The story resolves around a fellow who, along with his girlfriend, volunteer to study snow leopard behavior and have their minds transferred into snow leopards, which are then released into the wild (the Himalayan mountains in Nepal). The two humans will be in snow leopard form (while their human bodies are in stasis) for almost three years.  During this time our hero (in snow leopard form) is mostly solitary. This is because food is scarce, snow leopards ranging far and wide in lonely isolation, pairing up only to mate and then separating.  The snow leopards learn to track herds of sheep, to follow scent travels and do all the biological things snow leopards do.  All the stuff adult snow leopards teach their young.  Meanwhile, our hero is alone for the first time in his life, and he does a lot of thinking. He thinks about his family and his childhood, and especially his control-freak conservative mother. His girlfriend is the opposite: knee-jerk liberal, a free-spirit.  

As the story begins it is time for him to stop tracking the herds of sheep, and start tracking the female snow leopard.  Mainly he uses his keen sense of smell.  A male snow leopard can sniff a pile of female snow leopard scat and tell how recently she was there.  He can smell grass she has lain in, and tell when she will ovulate.  He starts following her tracks, and the claw-marks she has left on bushes and trees to mark the path.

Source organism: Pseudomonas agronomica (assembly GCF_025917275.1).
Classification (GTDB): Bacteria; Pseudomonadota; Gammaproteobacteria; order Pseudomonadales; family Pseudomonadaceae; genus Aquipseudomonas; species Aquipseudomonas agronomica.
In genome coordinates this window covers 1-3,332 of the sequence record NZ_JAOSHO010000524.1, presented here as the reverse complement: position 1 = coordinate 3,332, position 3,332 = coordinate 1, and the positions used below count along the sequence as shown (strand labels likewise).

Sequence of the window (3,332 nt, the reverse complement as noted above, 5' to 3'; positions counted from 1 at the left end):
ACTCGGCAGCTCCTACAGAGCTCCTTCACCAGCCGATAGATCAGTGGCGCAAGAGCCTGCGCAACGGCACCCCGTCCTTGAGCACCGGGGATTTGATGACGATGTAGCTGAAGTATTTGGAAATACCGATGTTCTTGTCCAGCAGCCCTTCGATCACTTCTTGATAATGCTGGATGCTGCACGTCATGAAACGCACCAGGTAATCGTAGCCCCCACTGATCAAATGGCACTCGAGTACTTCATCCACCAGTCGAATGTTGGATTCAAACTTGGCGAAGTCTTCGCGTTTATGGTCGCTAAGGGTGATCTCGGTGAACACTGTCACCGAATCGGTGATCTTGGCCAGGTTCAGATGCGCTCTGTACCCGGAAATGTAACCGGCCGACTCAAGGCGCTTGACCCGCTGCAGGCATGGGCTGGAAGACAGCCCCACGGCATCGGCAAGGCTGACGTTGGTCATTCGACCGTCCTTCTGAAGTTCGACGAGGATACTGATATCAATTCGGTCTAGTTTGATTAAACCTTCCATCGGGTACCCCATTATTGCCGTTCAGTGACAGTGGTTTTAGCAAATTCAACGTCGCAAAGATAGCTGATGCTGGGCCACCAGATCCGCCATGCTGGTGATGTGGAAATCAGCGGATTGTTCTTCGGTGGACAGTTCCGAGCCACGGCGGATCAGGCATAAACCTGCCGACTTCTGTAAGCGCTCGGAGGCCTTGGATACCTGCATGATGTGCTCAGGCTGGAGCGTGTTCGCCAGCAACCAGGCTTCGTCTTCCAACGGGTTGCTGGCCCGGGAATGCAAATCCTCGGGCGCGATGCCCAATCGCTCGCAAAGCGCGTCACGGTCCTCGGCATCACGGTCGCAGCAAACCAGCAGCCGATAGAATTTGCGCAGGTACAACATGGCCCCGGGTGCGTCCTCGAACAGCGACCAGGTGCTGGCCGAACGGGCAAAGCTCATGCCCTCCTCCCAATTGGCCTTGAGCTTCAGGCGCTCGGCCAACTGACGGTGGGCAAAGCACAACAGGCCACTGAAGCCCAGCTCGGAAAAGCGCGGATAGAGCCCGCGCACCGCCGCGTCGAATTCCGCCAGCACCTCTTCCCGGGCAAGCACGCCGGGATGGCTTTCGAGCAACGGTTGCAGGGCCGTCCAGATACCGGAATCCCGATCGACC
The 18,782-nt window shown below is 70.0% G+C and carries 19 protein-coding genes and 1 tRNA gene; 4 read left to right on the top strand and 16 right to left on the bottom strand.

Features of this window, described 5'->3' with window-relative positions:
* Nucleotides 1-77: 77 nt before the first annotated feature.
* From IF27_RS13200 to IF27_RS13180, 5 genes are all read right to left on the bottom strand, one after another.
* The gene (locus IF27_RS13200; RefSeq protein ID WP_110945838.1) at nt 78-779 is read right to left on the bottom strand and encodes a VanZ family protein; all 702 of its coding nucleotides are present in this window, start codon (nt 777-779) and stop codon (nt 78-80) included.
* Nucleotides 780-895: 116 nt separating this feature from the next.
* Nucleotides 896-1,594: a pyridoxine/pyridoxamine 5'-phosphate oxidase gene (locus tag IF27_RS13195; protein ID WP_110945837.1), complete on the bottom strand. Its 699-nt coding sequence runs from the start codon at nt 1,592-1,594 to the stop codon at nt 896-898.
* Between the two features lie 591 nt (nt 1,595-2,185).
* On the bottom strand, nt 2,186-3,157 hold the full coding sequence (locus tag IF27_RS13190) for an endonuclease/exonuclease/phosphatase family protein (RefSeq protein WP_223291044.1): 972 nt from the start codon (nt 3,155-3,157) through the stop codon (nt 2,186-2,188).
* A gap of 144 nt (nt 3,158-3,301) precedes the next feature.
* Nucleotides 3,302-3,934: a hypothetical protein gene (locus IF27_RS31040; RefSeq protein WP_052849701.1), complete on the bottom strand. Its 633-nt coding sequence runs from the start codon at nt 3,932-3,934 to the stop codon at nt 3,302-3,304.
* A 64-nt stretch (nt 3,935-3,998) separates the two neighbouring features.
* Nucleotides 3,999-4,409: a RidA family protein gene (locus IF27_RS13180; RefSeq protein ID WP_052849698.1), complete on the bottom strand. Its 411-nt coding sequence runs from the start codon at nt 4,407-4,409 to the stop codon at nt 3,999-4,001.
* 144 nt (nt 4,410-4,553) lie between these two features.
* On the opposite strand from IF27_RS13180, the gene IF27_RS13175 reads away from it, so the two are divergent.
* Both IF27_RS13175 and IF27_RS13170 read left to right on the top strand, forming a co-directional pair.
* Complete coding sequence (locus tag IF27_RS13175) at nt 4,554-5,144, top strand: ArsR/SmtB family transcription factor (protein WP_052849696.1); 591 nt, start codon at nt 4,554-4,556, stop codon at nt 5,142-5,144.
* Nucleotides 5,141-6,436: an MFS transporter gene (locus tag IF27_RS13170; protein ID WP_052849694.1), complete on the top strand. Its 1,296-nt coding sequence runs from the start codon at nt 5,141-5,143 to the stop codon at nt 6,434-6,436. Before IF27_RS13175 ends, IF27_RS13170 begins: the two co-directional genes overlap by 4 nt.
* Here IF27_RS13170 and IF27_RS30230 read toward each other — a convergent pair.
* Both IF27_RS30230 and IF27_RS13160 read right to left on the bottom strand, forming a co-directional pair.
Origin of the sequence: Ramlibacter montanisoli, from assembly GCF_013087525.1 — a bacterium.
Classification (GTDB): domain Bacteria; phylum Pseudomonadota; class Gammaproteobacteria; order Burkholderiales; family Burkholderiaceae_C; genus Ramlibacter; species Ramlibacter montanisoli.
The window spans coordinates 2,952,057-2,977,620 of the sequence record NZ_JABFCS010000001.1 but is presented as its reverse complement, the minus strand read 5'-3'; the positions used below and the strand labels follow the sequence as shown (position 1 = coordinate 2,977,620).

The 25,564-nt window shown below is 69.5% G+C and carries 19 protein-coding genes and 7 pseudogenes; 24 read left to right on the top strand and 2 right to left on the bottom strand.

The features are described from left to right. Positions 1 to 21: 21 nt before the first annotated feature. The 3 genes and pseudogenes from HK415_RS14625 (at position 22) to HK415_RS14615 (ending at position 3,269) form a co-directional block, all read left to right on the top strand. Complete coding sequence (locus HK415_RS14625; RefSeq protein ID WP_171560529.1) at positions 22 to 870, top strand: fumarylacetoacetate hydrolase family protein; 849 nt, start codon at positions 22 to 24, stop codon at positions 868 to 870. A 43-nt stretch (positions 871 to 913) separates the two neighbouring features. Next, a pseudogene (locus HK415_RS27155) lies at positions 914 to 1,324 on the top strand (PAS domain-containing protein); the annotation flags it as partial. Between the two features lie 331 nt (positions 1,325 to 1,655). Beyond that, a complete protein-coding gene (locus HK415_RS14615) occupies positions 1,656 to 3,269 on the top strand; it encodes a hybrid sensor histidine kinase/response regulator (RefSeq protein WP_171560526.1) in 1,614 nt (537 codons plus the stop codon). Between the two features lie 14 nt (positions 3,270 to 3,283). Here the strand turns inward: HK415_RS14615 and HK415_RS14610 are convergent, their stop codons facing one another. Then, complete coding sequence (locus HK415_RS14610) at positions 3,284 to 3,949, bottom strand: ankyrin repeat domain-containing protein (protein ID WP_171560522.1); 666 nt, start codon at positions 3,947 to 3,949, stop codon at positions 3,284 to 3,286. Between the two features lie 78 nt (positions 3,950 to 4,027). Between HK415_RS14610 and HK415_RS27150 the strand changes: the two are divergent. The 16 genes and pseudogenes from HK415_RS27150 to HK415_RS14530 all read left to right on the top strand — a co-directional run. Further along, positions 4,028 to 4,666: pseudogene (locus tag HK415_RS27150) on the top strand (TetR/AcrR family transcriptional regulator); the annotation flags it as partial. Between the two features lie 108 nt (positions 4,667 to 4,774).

As he follows her, knowing that soon she will be ready to mate, he thinks more about how much he loves his girlfriend and misses her.  After a long search, he finds her, and tries to mate.  She rebuffs him again and again, claiming she's not ready.  Much frustration ensues. Finally, they mate, and then separate.  This is the way it must be, as the females raise the young alone and food is too scarce for two large predators to live together.  Still, he cannot leave the wild and return home; the deal is that both animal-people must be in the wild for the whole period - otherwise everyone would want to be the males. 

Now, having achieved his main purpose of finding and mating with the female, our hero wanders the wilderness, basically just trying to survive and stay alive and kill time until the scheduled pick-up two years hence.